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I came up with a hack to escape HTML using jQuery and I'm wondering if anyone sees a problem with it.

$('<i></i>').text(TEXT_TO_ESCAPE).html();

The <i> tag is just a dummy as jQuery needs a container to set the text of.

Is there perhaps an easier way to do this? Note that I need the text stored in a variable, not for display (otherwise I could just call elem.text(TEXT_TO_ESCAPE);).

Thanks!

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marked as duplicate by Álvaro G. Vicario, cryptic ツ, Peter Ritchie, TheHippo, gaige Apr 16 '13 at 1:48

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2  
What do you exactly mean by “escape HTML”? Do you want to convert characters like <, > and & to their corresponding HTML entities? –  Marcel Korpel May 16 '11 at 16:59
    
your example could be shortened to: $('<i>').text(TEXT_TO_ESCAPE).html(); –  Zach L May 8 '13 at 19:33

3 Answers 3

up vote 45 down vote accepted

That's a pretty standard way of doing it, my version used a <div> though:

return $('<div/>').text(t).html();

This isn't technically 100% safe though as Mike Samuel notes but it is probably pretty safe in practice.

The current Prototype.js does this:

function escapeHTML() {
    return this.replace(/&/g,'&amp;').replace(/</g,'&lt;').replace(/>/g,'&gt;');
}

But it used to use the "put text in a div and extract the HTML" trick.

There's also _.escape in Underscore, that does it like this:

// List of HTML entities for escaping.
var htmlEscapes = {
  '&': '&amp;',
  '<': '&lt;',
  '>': '&gt;',
  '"': '&quot;',
  "'": '&#x27;',
  '/': '&#x2F;'
};

// Regex containing the keys listed immediately above.
var htmlEscaper = /[&<>"'\/]/g;

// Escape a string for HTML interpolation.
_.escape = function(string) {
  return ('' + string).replace(htmlEscaper, function(match) {
    return htmlEscapes[match];
  });
};

That's pretty much the same approach as Prototype's. Most of the JavaScript I do lately has Underscore available so I tend to use _.escape these days.

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3  
A lot of libraries do this. Just be aware that the result here is safe to embed in a PCDATA context and an RCDATA context, but not an attribute context since quotes are not escaped. If you might be susceptible to UTF-7 attacks and the like you should also escape '+': en.wikipedia.org/wiki/UTF-7#Security –  Mike Samuel May 16 '11 at 20:24
3  
@Mike: I don't think the .text(t).html() or Prototype's replace approaches are really that great, both approaches have problems. The lack of a encodeHTML() function in the standard JavaScript library is a gaping hole and a rather surprising oversight. –  mu is too short May 16 '11 at 20:33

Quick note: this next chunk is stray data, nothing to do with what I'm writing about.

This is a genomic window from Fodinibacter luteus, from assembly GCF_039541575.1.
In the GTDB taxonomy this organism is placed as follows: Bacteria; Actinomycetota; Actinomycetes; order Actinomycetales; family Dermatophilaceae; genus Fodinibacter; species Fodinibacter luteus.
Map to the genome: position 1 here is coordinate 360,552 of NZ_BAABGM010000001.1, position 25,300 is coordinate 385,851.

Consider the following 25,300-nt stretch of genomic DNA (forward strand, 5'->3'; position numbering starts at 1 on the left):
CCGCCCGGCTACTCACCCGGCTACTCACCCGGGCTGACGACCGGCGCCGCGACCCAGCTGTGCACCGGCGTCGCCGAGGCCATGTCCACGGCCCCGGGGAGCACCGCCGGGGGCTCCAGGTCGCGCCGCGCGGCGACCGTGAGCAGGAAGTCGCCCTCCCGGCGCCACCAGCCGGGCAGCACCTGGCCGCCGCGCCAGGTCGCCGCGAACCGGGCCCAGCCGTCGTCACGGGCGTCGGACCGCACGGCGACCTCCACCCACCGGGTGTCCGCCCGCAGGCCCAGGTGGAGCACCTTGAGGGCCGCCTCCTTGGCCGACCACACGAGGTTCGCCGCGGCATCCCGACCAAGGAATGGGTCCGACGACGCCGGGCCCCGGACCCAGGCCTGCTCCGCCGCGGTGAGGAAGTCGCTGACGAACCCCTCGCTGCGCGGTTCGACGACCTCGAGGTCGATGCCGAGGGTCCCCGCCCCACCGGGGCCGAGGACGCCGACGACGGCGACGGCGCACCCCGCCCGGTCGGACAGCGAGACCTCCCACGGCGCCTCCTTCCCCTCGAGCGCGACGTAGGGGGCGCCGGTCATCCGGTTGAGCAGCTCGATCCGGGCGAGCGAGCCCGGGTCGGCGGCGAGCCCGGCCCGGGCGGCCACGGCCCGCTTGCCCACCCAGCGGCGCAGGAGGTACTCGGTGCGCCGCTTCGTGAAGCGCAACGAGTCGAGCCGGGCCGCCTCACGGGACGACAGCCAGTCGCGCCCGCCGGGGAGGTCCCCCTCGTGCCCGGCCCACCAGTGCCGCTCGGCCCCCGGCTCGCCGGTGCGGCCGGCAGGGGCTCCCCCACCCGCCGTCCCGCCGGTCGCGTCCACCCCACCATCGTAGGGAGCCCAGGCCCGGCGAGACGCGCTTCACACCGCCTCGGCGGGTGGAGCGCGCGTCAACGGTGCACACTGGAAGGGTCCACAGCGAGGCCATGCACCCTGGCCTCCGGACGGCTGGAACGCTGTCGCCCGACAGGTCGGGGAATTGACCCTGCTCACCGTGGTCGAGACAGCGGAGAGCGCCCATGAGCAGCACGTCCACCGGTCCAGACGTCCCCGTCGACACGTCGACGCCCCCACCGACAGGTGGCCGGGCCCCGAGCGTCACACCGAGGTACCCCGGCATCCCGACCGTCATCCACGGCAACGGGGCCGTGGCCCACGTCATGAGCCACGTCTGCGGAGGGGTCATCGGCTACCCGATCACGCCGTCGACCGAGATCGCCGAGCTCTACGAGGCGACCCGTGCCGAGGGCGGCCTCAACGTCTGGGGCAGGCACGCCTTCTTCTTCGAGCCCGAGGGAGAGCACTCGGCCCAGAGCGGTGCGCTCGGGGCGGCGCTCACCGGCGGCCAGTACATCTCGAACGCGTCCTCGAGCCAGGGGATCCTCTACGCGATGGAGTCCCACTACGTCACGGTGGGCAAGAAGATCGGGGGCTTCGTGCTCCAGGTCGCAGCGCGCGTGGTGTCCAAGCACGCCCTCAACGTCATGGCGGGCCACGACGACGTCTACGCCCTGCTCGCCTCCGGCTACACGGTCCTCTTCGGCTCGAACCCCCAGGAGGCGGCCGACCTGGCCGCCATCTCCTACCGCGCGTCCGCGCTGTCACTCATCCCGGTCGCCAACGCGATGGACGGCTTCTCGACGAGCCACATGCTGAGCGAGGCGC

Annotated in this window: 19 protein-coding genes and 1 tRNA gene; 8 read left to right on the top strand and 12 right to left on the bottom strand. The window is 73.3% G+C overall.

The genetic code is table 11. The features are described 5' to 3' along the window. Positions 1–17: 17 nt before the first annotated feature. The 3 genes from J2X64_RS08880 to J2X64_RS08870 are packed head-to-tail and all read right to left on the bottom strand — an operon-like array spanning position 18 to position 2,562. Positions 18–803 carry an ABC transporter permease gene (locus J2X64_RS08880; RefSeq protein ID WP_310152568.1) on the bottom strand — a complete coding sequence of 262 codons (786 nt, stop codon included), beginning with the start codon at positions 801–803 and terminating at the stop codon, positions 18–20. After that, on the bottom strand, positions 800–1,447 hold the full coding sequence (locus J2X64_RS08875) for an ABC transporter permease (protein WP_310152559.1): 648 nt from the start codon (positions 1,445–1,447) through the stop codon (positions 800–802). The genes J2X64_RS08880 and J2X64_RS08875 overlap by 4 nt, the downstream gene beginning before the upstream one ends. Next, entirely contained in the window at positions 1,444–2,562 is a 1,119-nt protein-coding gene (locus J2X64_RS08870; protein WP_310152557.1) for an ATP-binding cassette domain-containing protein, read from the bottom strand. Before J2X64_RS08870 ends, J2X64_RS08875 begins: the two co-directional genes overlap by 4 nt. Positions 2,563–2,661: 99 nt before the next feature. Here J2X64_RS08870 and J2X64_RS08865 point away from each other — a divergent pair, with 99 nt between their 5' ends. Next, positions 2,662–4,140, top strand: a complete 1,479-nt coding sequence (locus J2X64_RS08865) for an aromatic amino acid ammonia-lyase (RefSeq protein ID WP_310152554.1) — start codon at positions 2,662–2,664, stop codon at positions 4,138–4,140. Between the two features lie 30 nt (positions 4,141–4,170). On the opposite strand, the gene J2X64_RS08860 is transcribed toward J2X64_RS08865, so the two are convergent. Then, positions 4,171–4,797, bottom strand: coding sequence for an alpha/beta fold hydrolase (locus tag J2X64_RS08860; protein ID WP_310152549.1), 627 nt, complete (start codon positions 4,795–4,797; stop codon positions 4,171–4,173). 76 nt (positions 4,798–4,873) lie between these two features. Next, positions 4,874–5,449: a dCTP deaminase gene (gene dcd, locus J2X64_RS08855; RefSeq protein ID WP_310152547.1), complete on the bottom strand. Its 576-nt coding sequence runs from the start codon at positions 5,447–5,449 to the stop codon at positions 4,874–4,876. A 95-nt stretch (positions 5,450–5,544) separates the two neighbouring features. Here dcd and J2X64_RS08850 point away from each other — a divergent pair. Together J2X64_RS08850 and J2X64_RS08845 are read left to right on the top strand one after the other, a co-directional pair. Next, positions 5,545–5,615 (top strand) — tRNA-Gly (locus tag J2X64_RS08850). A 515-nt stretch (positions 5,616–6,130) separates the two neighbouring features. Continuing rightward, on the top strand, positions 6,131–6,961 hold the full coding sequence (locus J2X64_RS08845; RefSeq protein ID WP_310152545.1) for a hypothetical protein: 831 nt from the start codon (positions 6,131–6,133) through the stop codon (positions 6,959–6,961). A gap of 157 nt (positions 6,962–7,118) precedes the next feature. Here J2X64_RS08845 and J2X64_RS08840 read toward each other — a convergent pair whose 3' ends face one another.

@muis: I don't think so: the core JavaScript language is not specifically aimed at web browsers. –  Marcel Korpel May 17 '11 at 20:33
1  
@Marcel: But we do have encodeURIComponent and JavaScript's roots are in web browsers. And, the fact that everyone ends up writing their own indicates that there is a gap in the standard libraries. –  mu is too short May 17 '11 at 21:57
    
@muis Thanks for the pointer to Prototype. It turns out that my proposed method doesn't work as I expect in some browsers (read: IE) –  Michael Mior May 18 '11 at 5:16

There is no guarantee that html() will be completely escaped so the result might not be safe after concatenation.

html() is based on innerHTML, and a browser could, without violating lots of expectations, implement innerHTML so that $("<i></i>").text("1 <").html() is "1 <", and that $("<i></i>").text("b>").html() is "b>".

Then if you concatenate those two individually safe results, you get "1 <b>" which will obviously not be the HTML version of the concatenation of the two plaintext pieces.

So, this method is not safe by deduction from first principles, and there's no widely followed spec of innerHTML (though HTML5 does address it).

The best way to check if it does what you want is to test corner cases like this.

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Actually, I want $("<i></i>").text("1 <").html() to be "1 &lt;" and $("<i></i>").text("b>").html() to be "b&gt;". (which works) –  Michael Mior May 16 '11 at 17:07
    
@Michael, if you've tested it on major browsers, and it works, great. As of 15 June, 2009, a current version of Safari actually unescaped &gt; so <input name="Hello&gt;World"> was returned via innerHTML as <input name="Hello>World">. That may have been fixed in modern browsers though. My point is that testing is the way to gain confidence. –  Mike Samuel May 16 '11 at 17:55

That should work. That's basically how the Prototype.js library does it, or at least how it used to do it. I generally do it with three calls to ".replace()" but that's mostly just a habit.

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